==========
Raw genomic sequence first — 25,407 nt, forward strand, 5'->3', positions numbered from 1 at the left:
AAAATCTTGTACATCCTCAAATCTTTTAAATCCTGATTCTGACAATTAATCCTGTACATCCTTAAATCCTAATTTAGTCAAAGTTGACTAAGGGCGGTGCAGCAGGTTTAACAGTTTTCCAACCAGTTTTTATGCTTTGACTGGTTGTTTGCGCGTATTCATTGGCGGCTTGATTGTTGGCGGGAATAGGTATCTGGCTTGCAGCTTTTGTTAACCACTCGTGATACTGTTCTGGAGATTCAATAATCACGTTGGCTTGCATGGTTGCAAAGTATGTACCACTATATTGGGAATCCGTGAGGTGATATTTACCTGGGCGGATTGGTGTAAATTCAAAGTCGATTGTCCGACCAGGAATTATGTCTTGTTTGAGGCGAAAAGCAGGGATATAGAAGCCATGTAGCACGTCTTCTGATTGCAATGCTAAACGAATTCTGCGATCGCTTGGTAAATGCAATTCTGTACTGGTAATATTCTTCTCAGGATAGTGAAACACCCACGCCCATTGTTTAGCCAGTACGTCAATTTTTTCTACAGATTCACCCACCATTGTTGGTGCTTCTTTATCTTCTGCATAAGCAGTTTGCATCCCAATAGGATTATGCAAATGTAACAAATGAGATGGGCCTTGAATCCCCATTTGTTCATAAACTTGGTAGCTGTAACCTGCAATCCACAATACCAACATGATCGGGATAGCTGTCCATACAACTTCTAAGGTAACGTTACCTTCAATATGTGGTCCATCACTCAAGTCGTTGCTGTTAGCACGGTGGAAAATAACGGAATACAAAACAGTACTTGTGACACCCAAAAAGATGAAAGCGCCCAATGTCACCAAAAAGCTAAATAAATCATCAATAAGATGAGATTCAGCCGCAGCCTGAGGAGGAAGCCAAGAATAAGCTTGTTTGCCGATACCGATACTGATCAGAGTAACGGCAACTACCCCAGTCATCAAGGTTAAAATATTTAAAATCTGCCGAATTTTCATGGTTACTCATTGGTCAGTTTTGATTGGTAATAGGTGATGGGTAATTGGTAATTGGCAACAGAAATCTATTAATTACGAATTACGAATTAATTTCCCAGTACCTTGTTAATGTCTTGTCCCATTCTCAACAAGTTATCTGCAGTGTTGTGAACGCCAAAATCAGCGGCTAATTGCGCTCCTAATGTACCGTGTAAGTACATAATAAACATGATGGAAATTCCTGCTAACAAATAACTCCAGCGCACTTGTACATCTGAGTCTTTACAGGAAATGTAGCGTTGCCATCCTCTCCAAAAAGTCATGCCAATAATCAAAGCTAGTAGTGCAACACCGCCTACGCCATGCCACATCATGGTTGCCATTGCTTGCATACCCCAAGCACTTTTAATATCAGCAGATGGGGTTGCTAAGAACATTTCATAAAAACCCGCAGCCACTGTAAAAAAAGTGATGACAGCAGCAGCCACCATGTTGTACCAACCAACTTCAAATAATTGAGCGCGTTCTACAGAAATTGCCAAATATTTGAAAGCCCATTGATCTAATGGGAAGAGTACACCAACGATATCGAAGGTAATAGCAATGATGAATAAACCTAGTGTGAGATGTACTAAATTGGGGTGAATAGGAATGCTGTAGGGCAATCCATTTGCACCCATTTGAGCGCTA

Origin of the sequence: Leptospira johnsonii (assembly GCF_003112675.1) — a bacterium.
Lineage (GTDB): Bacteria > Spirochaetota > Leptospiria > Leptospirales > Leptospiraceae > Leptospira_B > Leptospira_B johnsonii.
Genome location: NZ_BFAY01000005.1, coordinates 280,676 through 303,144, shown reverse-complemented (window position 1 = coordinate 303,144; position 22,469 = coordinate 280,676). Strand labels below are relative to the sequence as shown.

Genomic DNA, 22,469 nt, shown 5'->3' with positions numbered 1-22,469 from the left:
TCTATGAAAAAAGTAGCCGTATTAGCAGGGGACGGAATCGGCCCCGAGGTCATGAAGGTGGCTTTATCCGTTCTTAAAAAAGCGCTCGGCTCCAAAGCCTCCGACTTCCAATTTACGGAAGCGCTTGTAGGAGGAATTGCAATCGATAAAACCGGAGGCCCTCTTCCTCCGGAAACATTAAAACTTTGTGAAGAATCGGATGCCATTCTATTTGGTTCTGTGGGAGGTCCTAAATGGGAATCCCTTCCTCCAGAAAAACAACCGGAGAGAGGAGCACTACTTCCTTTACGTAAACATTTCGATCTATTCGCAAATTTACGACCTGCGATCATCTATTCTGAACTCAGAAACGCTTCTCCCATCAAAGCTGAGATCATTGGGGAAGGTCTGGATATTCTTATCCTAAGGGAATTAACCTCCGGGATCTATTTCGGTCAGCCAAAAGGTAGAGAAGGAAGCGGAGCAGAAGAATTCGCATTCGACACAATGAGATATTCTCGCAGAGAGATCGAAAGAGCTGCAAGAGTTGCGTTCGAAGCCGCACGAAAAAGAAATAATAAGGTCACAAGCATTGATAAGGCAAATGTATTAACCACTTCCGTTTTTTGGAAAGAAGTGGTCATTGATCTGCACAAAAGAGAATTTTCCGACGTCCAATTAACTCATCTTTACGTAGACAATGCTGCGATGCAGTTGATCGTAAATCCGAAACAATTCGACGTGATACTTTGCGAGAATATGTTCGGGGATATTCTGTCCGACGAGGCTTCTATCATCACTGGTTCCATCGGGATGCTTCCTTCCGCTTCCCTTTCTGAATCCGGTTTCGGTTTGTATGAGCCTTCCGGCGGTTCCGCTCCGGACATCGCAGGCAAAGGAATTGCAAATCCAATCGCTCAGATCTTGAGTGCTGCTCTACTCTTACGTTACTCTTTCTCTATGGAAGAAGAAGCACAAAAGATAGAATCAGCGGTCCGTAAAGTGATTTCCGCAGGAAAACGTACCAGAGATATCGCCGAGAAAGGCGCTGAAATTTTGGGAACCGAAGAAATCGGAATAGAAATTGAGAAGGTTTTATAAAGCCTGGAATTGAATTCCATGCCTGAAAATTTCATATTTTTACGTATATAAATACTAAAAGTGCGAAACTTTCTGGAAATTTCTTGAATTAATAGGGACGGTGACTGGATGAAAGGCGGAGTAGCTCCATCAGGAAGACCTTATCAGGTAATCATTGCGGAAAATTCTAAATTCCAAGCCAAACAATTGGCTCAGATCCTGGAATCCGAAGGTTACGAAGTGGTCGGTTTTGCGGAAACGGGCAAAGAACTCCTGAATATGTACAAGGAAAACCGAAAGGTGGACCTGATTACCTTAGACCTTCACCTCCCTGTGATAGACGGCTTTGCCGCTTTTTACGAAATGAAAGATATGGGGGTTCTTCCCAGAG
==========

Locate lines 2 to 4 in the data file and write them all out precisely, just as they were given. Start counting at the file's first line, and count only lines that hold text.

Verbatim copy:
AAAATCTTGTACATCCTCAAATCTTTTAAATCCTGATTCTGACAATTAATCCTGTACATCCTTAAATCCTAATTTAGTCAAAGTTGACTAAGGGCGGTGCAGCAGGTTTAACAGTTTTCCAACCAGTTTTTATGCTTTGACTGGTTGTTTGCGCGTATTCATTGGCGGCTTGATTGTTGGCGGGAATAGGTATCTGGCTTGCAGCTTTTGTTAACCACTCGTGATACTGTTCTGGAGATTCAATAATCACGTTGGCTTGCATGGTTGCAAAGTATGTACCACTATATTGGGAATCCGTGAGGTGATATTTACCTGGGCGGATTGGTGTAAATTCAAAGTCGATTGTCCGACCAGGAATTATGTCTTGTTTGAGGCGAAAAGCAGGGATATAGAAGCCATGTAGCACGTCTTCTGATTGCAATGCTAAACGAATTCTGCGATCGCTTGGTAAATGCAATTCTGTACTGGTAATATTCTTCTCAGGATAGTGAAACACCCACGCCCATTGTTTAGCCAGTACGTCAATTTTTTCTACAGATTCACCCACCATTGTTGGTGCTTCTTTATCTTCTGCATAAGCAGTTTGCATCCCAATAGGATTATGCAAATGTAACAAATGAGATGGGCCTTGAATCCCCATTTGTTCATAAACTTGGTAGCTGTAACCTGCAATCCACAATACCAACATGATCGGGATAGCTGTCCATACAACTTCTAAGGTAACGTTACCTTCAATATGTGGTCCATCACTCAAGTCGTTGCTGTTAGCACGGTGGAAAATAACGGAATACAAAACAGTACTTGTGACACCCAAAAAGATGAAAGCGCCCAATGTCACCAAAAAGCTAAATAAATCATCAATAAGATGAGATTCAGCCGCAGCCTGAGGAGGAAGCCAAGAATAAGCTTGTTTGCCGATACCGATACTGATCAGAGTAACGGCAACTACCCCAGTCATCAAGGTTAAAATATTTAAAATCTGCCGAATTTTCATGGTTACTCATTGGTCAGTTTTGATTGGTAATAGGTGATGGGTAATTGGTAATTGGCAACAGAAATCTATTAATTACGAATTACGAATTAATTTCCCAGTACCTTGTTAATGTCTTGTCCCATTCTCAACAAGTTATCTGCAGTGTTGTGAACGCCAAAATCAGCGGCTAATTGCGCTCCTAATGTACCGTGTAAGTACATAATAAACATGATGGAAATTCCTGCTAACAAATAACTCCAGCGCACTTGTACATCTGAGTCTTTACAGGAAATGTAGCGTTGCCATCCTCTCCAAAAAGTCATGCCAATAATCAAAGCTAGTAGTGCAACACCGCCTACGCCATGCCACATCATGGTTGCCATTGCTTGCATACCCCAAGCACTTTTAATATCAGCAGATGGGGTTGCTAAGAACATTTCATAAAAACCCGCAGCCACTGTAAAAAAAGTGATGACAGCAGCAGCCACCATGTTGTACCAACCAACTTCAAATAATTGAGCGCGTTCTACAGAAATTGCCAAATATTTGAAAGCCCATTGATCTAATGGGAAGAGTACACCAACGATATCGAAGGTAATAGCAATGATGAATAAACCTAGTGTGAGATGTACTAAATTGGGGTGAATAGGAATGCTGTAGGGCAATCCATTTGCACCCATTTGAGCGCTA

Origin of the sequence: Leptospira johnsonii (assembly GCF_003112675.1) — a bacterium.
Lineage (GTDB): Bacteria > Spirochaetota > Leptospiria > Leptospirales > Leptospiraceae > Leptospira_B > Leptospira_B johnsonii.